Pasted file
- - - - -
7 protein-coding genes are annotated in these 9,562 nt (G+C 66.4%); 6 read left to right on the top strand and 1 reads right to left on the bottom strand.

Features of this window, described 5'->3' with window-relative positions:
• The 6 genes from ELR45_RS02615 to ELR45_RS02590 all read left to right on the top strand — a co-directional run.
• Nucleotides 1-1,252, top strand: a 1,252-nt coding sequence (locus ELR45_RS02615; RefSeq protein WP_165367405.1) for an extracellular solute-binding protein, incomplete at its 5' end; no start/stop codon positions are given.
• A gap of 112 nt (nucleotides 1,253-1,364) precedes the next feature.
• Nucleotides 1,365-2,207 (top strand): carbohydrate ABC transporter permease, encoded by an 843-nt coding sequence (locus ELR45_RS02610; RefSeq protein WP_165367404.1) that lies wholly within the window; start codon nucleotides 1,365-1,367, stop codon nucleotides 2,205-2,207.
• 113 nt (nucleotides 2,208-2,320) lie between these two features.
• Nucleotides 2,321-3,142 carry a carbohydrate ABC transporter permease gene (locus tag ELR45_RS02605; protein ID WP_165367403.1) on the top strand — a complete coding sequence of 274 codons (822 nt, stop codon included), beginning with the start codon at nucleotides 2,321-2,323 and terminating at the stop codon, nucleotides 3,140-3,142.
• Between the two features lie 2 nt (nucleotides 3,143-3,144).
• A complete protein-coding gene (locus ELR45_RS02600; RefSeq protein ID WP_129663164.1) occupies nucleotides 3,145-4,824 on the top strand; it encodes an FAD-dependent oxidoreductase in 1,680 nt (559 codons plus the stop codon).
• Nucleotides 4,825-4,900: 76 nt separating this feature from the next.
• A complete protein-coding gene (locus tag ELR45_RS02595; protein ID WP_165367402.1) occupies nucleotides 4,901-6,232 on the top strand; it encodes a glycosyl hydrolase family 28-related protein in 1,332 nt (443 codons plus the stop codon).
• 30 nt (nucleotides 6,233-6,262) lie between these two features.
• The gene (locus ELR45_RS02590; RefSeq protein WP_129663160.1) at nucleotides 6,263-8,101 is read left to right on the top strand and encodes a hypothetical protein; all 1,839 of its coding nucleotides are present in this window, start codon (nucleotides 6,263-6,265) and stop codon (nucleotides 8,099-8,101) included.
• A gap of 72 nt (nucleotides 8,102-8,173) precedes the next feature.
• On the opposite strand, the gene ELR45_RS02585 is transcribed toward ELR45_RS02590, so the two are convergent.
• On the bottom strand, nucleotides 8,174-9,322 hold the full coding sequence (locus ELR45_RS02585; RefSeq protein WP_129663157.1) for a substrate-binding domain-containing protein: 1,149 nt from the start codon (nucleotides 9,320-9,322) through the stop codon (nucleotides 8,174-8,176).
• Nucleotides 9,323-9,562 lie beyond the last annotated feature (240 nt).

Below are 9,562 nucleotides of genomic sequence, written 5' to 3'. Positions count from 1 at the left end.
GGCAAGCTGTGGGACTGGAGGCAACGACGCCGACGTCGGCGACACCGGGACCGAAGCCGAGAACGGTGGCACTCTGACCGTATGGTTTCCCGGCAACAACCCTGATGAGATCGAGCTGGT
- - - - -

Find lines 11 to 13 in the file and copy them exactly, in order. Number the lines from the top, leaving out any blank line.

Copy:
• Nucleotides 4,825-4,900: 76 nt separating this feature from the next.
• A complete protein-coding gene (locus tag ELR45_RS02595; protein ID WP_165367402.1) occupies nucleotides 4,901-6,232 on the top strand; it encodes a glycosyl hydrolase family 28-related protein in 1,332 nt (443 codons plus the stop codon).
• 30 nt (nucleotides 6,233-6,262) lie between these two features.